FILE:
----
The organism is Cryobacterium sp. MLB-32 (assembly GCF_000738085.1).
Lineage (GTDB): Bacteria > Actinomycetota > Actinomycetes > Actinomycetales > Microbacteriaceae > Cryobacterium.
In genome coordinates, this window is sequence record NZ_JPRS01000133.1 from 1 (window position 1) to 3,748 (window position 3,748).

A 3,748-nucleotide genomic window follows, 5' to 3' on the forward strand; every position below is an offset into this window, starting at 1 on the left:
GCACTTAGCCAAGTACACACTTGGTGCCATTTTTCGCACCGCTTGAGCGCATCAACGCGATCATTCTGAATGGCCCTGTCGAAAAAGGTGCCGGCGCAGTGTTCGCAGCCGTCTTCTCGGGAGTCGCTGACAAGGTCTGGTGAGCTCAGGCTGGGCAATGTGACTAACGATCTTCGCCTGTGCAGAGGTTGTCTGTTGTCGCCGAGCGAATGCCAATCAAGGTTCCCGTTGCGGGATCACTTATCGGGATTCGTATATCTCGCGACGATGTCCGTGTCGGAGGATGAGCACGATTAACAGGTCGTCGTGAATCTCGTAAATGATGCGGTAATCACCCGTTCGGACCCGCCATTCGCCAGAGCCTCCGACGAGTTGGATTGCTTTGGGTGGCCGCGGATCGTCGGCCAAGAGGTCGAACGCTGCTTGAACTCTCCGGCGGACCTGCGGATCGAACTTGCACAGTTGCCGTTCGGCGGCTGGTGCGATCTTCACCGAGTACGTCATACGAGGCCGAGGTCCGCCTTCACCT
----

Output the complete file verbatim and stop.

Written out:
The organism is Cryobacterium sp. MLB-32 (assembly GCF_000738085.1).
Lineage (GTDB): Bacteria > Actinomycetota > Actinomycetes > Actinomycetales > Microbacteriaceae > Cryobacterium.
In genome coordinates, this window is sequence record NZ_JPRS01000133.1 from 1 (window position 1) to 3,748 (window position 3,748).

A 3,748-nucleotide genomic window follows, 5' to 3' on the forward strand; every position below is an offset into this window, starting at 1 on the left:
GCACTTAGCCAAGTACACACTTGGTGCCATTTTTCGCACCGCTTGAGCGCATCAACGCGATCATTCTGAATGGCCCTGTCGAAAAAGGTGCCGGCGCAGTGTTCGCAGCCGTCTTCTCGGGAGTCGCTGACAAGGTCTGGTGAGCTCAGGCTGGGCAATGTGACTAACGATCTTCGCCTGTGCAGAGGTTGTCTGTTGTCGCCGAGCGAATGCCAATCAAGGTTCCCGTTGCGGGATCACTTATCGGGATTCGTATATCTCGCGACGATGTCCGTGTCGGAGGATGAGCACGATTAACAGGTCGTCGTGAATCTCGTAAATGATGCGGTAATCACCCGTTCGGACCCGCCATTCGCCAGAGCCTCCGACGAGTTGGATTGCTTTGGGTGGCCGCGGATCGTCGGCCAAGAGGTCGAACGCTGCTTGAACTCTCCGGCGGACCTGCGGATCGAACTTGCACAGTTGCCGTTCGGCGGCTGGTGCGATCTTCACCGAGTACGTCATACGAGGCCGAGGTCCGCCTTCACCT